Origin, Meaning, Family History and Dawkins Coat of Arms and Family Crest
The surname Dawkins originated from the Welsh nickname “Daw” a derivitive of the Hebrew name David which translates to “beloved”. The name immigrated to Europe by way of France. French soldiers returning from the Crusades in the Holy Lands imported the Hebrew given name upon their return. The name came to England after the Norman invasion where it took on the more Anglicized styling.
Surnames throughout history have found their origins in a variety of sources. Some of the earliest evolved from the addition of a parent’s name to a person’s given name. People were also known to add the location of the region, town, or village where they were born or lived. The addition of an occupation or defining physical or character trait also was put into use as well.
As with most surnames, there exists variations in the spelling including but not limited too; Dawkins; Deaken; Deakens; Daykin; Daykins; and Daken among others. The variations in spelling of surnames dating back to antiquity can be attributed to a high illiteracy rate among the general population as well as a lack of consistency regarding guidelines for spelling in use by those who were literate including the scribes charged with the task of record keeping. This was compounded by the fact that many of the scribes were in the habit of spelling phonetically, what may have sounded on way to one person may have sounded completely different to another.
The use of surnames in Europe prior to and into the middle ages was primarily a practice of the noble class. However, as the smaller villages and communities gave way to larger towns and cities, surnames were found to serve as more than just a distinction between classes, they served a more practical purpose. Surnames made it easier to distinguish one person from another and it also allowed for a more reliable method of tracking people for census, tax, and immigration records. One of the first recordings of any variation of the name, Richard Daukyns, is found in the Staffordshire tax rolls dated 1354. The tax rolls, were a series of census and tax records kept by the English Treasury by order of King Edward III, some of which are over 700 years old, dating back to the 12th century.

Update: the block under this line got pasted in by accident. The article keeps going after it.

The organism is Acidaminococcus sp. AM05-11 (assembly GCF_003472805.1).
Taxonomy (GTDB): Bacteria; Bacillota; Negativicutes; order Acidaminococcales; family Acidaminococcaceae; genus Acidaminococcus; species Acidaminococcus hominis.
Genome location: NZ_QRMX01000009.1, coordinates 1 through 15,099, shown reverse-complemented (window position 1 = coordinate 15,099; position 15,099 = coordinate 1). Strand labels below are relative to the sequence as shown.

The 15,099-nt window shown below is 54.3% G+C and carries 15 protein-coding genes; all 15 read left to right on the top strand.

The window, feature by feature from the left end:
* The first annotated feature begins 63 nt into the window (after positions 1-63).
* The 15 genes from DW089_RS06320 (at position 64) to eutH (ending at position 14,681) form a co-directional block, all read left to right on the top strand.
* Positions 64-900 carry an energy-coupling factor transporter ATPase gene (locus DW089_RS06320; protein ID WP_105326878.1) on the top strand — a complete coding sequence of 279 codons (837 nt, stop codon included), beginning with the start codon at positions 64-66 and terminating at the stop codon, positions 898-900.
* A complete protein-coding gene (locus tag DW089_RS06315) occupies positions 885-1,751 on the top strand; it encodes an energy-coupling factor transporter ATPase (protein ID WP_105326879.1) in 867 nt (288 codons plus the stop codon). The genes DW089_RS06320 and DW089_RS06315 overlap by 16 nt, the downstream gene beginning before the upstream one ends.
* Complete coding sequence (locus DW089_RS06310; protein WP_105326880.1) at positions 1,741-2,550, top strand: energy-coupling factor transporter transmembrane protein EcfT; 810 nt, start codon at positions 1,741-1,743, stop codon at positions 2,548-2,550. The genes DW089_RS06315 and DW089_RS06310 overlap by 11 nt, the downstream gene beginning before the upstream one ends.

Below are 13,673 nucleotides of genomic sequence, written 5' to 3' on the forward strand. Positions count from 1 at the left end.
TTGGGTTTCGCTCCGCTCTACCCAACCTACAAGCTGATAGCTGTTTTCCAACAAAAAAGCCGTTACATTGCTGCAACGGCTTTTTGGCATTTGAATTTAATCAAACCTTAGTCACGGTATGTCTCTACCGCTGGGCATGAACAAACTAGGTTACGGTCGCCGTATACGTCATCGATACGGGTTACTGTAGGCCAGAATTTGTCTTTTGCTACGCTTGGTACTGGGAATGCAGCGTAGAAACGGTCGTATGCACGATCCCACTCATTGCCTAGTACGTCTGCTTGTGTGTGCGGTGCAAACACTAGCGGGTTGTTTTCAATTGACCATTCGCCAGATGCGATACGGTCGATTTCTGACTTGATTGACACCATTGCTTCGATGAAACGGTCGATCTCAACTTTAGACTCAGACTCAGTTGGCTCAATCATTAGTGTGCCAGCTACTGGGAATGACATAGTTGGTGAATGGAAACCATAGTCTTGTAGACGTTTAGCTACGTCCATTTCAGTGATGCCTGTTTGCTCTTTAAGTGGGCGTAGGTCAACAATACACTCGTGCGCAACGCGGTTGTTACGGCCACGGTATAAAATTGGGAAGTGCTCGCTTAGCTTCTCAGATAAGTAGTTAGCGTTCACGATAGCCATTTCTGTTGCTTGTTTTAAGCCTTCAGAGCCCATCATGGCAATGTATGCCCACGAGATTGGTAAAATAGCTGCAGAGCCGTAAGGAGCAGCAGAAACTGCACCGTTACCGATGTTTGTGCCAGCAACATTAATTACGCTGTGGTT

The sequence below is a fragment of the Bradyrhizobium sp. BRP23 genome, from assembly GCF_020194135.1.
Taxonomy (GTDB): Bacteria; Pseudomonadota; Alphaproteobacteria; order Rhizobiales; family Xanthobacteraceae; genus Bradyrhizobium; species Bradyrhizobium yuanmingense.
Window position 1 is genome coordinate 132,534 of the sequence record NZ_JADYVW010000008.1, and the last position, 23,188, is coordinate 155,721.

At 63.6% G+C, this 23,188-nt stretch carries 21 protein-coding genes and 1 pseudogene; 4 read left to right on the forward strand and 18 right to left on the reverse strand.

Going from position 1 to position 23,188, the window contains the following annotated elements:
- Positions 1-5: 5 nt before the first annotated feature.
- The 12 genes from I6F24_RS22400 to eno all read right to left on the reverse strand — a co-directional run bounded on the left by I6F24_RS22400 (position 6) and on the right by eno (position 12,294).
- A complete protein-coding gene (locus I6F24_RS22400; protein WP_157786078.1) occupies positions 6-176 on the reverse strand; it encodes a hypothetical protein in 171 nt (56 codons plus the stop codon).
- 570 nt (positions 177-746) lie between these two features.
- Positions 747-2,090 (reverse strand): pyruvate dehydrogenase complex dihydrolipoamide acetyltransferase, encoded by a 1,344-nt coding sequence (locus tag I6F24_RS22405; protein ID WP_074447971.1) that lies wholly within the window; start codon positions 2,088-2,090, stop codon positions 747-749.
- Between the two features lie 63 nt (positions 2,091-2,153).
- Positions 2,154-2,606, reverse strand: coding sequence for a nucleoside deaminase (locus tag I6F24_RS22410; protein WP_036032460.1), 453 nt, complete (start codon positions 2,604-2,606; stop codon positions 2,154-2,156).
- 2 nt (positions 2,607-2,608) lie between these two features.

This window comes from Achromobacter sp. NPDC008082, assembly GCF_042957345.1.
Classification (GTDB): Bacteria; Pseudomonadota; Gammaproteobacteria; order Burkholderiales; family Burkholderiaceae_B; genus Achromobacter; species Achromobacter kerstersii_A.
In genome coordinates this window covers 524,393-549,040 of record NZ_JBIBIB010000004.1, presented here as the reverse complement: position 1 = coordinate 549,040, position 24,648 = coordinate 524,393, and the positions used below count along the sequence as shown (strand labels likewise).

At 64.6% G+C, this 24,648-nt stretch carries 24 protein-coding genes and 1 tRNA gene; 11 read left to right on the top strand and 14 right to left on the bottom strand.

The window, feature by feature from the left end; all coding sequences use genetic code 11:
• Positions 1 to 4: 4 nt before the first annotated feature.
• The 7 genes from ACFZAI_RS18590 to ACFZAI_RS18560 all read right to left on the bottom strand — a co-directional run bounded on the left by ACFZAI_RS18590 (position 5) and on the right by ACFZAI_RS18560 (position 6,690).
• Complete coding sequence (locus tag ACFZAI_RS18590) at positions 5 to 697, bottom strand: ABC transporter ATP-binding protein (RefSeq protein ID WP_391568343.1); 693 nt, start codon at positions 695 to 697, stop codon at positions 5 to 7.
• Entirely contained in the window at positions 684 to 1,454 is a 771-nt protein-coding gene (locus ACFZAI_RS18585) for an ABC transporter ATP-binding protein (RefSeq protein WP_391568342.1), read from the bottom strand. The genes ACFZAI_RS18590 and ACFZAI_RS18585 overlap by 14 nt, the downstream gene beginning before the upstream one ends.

After the founding of the Americas and the addition of countries to the British Commonwealth such as Canada, Australia, and New Zealand immigration began occur in greater volume than ever before. One of the first immigrants to America were Joseph Dawkins who landed and settled in Maryland in 1656. William Dawkins arrived in Canada and settled in Nova Scotia in 1783. John and Ann Dawkins along with their son Samuel arrived in Adelaide, Australia in 1839 and Ellen Dawkins arrived and settled in Wellington, New Zealand in 1873.
Worldwide, the highest concentration of people with the surname Dawkins are found in the United Kingdom, Australia, the United States, New Zealand, and Canada. By state, the largest percentile of those with the surname Dawkins live in South Carolina, Alabama, Alaska, Mississippi, and North Carolina.
There are many persons of note who bear the surname Dawkins. Sir Clinton Edwards Dawkins was an English businessman and civil servant. Dawkins served as the private secretary to George Goschen, the Chancellor of the Exchequer. The Chancellor of the Exchequer is the head of HRM’s Treasury and one of the Great Offices of State in HRM’s Treasury. He also served as the undersecretary for finance in Egypt, and in 1899 he served as financial adviser to the Governor-General of India, Lord Curzon.
After leaving India, John Pierpont (J.P.) Morgan, the American international financier and banker, offered Dawkins a full partnership in the London branch of his merchant banking firm J.S.Morgan & Co. which he accepted and where Dawkins remained until his death.
In recognition of his work in banking and his chairing a Committee to review the Administration of the War Office, Dawkins was made Knight Companion of the Order of Bath in 1901 and was made a Knight Commander of the Order of Bath in 1902.
Dawkins Coat of Arms Meaning
The four main devices (symbols) in the Dawkins blazon are the rose, lion, flaunch and axe. The four main tinctures (colors) are gules, or, argent and sable.